What Environmental Impacts are there from the Flood of Aussie Homes with Dark Roofs?

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Houses in Apollo Bay, Victoria. Photo by Nao Takabayashi

By Ruth Puddefoot.

Mediterranean countries, such as Greece and Turkey, boast picturesque white houses famous for their ability to reflect sunlight and minimise solar heat absorption, ensuring comfort for their residents amidst the hot summer months.

While Australia is renowned for its high temperatures and warm climates, new builds around the Melbourne and Sydney regions do not reflect the traditional building architectures present in Mediterranean countries. Instead, housing estates in Sydney and Melbourne’s hottest suburbs are characterized by treeless streets, dark-coloured roofs, and black roads. 

Dark roofs may look aesthetically pleasing; however, their environmental implications are not so attractive. In contrast to lighter alternatives, dark-coloured roofs absorb and retain heat, leading to increased energy consumption. 

Researchers from UNSW and Western Sydney have recently suggested that darker roofs could boost energy bills by a colossal 38%, while a lighter-coloured roof could save homeowners around $700.

A dark roof is not only impactful on homeowners’ bills but also exacerbates what is known as the urban heat island effect. National Geographic has defined heat islands as a ‘metropolitan area that’s a lot warmer than the rural areas surrounding it.’ Further research on heat islands has suggested that in large cities, the temperature can be 1°C to 3°C hotter than in rural areas.

Penrith exemplifies this notion, reaching peaks of over 45°C in summer months. In 2020, the suburb was recorded as the hottest place on earth, documenting a sweltering 48.9°C. Such extreme heat exposes residents to dehydration risks and subjects trees to water-stressed conditions, interfering with their health and, thus, cooling potential.

Recently, a reliance on air conditioning units has replaced traditionally used cooling devices. Due to this transition coupled with increases in temperatures, homeowners in these areas are consuming more electricity and facing higher bills. Meanwhile, air conditioning units continue to recycle heat from the inside back outside, adding to the heat island effect.

As a result, heatwaves are predicted to increase by 5 to 4.5 events per year by 2070. Heatwaves, while uncomfortable, are more disturbingly known as ‘silent killers’, and are responsible for 1,100 deaths around Australia each year. Therefore, the demand to mitigate potential heat increases is on the rise.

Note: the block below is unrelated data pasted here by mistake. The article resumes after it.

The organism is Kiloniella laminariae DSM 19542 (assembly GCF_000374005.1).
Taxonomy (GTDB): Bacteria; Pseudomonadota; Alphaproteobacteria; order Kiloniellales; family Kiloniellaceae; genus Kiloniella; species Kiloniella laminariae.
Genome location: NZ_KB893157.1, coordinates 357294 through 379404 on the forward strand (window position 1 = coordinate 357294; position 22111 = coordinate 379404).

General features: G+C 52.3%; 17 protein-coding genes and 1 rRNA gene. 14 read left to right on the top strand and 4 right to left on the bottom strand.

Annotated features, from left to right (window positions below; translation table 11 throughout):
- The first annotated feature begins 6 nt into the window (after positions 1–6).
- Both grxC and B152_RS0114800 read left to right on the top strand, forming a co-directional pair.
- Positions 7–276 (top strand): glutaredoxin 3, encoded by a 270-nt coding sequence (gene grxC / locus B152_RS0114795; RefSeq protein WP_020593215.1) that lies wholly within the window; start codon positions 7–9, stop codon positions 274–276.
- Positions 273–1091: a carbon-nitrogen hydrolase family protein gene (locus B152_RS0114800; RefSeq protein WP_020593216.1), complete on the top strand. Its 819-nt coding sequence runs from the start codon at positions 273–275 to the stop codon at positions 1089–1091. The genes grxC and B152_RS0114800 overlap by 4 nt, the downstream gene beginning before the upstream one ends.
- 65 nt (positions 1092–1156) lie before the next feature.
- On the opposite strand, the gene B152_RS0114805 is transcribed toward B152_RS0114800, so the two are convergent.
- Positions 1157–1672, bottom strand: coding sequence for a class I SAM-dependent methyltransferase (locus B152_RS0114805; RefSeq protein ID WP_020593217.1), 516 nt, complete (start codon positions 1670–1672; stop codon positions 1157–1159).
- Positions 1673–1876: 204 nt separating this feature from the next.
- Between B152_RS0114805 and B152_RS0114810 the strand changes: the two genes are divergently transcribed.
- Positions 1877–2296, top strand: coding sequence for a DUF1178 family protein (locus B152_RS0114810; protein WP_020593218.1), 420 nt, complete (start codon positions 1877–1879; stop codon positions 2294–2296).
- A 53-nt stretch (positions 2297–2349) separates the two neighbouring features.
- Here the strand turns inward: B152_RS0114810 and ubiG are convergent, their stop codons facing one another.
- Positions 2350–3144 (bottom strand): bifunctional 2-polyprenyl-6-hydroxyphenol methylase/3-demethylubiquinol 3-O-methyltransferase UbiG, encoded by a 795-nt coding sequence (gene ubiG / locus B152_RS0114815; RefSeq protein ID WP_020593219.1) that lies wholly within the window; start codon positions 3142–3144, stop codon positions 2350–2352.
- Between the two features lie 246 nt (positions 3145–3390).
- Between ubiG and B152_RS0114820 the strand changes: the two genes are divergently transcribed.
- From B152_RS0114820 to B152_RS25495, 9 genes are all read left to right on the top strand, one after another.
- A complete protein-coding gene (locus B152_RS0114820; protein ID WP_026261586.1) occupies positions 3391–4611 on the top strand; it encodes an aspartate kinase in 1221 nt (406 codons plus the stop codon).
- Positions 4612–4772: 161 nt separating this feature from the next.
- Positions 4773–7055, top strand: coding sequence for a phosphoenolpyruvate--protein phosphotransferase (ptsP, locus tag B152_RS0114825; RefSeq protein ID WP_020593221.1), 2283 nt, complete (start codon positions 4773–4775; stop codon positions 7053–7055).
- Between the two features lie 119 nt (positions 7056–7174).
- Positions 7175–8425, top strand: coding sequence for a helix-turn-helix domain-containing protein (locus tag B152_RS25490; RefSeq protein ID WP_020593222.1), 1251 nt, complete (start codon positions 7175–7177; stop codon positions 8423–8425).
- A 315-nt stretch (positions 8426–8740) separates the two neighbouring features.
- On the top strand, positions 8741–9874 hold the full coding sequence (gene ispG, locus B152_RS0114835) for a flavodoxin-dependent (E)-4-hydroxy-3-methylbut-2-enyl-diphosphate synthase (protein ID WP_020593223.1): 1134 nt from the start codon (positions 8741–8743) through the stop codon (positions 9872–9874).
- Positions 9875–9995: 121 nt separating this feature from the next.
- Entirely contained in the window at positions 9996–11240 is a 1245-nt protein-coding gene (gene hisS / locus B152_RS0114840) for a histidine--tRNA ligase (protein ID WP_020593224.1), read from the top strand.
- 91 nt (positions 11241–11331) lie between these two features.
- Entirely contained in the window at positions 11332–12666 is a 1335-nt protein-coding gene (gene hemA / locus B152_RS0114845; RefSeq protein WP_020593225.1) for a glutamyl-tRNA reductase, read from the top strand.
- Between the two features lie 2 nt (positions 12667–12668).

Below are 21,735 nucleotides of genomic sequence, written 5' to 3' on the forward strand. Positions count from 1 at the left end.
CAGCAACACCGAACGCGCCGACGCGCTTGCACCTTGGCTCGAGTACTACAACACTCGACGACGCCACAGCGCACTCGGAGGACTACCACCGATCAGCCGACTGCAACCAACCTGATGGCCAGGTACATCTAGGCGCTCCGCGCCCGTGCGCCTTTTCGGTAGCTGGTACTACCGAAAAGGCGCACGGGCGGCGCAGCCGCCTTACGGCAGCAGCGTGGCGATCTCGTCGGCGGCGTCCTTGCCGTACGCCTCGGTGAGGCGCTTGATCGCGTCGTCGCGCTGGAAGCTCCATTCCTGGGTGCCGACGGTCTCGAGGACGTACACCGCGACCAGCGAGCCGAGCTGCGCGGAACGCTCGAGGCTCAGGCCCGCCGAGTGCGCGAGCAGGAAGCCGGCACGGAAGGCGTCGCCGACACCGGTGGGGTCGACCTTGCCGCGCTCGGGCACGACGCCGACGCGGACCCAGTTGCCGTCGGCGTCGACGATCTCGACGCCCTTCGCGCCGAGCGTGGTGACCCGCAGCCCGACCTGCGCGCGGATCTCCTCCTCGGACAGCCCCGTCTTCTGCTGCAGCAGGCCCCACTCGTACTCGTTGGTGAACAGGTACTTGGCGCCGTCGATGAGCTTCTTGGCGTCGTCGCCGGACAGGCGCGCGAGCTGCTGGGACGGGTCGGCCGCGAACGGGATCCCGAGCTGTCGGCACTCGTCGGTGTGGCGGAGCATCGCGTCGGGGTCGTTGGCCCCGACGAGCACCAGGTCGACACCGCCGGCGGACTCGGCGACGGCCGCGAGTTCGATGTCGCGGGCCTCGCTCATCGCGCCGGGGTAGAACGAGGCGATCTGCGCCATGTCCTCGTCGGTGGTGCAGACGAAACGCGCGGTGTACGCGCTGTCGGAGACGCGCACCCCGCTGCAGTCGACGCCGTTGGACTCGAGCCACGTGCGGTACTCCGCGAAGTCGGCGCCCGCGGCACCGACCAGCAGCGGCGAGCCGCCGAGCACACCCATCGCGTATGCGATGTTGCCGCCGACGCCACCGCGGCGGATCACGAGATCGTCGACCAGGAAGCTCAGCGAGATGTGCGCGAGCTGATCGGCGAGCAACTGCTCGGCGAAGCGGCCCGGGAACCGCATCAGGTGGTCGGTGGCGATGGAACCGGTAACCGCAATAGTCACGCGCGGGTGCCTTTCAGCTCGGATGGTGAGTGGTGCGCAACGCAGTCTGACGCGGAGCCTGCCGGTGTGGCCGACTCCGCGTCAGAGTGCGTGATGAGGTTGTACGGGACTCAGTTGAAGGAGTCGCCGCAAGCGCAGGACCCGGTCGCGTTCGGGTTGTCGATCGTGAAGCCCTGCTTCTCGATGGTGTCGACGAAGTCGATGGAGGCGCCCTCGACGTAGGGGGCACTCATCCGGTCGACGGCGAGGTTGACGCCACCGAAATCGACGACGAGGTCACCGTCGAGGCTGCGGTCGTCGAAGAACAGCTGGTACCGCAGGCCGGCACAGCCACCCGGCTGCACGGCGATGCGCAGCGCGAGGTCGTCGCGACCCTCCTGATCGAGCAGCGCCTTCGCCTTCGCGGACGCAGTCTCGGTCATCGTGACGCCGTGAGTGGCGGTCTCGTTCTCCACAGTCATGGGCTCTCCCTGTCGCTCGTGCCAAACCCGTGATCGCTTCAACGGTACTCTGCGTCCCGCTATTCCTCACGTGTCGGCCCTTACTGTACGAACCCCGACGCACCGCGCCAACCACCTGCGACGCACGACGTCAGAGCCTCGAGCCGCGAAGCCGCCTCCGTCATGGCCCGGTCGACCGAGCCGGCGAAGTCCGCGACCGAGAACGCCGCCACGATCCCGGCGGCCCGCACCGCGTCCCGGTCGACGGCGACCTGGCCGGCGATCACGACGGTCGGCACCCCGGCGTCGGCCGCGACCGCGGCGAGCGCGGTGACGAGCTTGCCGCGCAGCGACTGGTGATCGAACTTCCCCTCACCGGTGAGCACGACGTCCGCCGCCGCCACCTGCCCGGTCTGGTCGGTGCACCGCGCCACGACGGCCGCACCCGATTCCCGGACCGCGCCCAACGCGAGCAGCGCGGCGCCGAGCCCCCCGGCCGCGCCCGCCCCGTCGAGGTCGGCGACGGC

Keeping Australian Residents Cool

While Australia is known for its heat, the houses don’t have to be. Research has found that during summer, light-coloured roofs are estimated to reduce indoor air temperature by up to 12°C. Subsequently, in large proportion, lighter roofs can even reduce overall temperatures in entire neighbourhoods.

Painting dark roads lighter or using retroreflective coatings on them is also another measure proposed to have a marginal impact on cities’ temperatures, even reducing temperatures by 13°C.

Light roofs and reflective roads are not the only solutions to cooling down cities, however. Increasing green infrastructure and planting more trees can help shade houses from the heat, whilst also being proven to reduce the heat island effect.

Photo of Grey Appliance, and Air Conditioner by Carlos Lindner (@realbench).

Demands for Government Action are Heating Up

In 2020, plans by the New South Wales government to ban dark roofs were set in motion. However, by 2022, these plans were abandoned after facing fierce criticism by property developers.

Despite the axed plans, in October of last year, the NSW Building Sustainability Index (BASIX) unveiled new initiatives aimed at implementing stricter requirements for new constructions, including tougher regulations on dark-coloured roofs.

While a step in the right direction, experts continue to advocate for a complete ban on dark roofs, and with good reason. As temperatures and heat waves worsen annually, it is more vital than ever to reduce cities’ temperatures. Failure to act will result in continually high energy bills, houses reminiscent of greenhouses, and dangerous climatic conditions.


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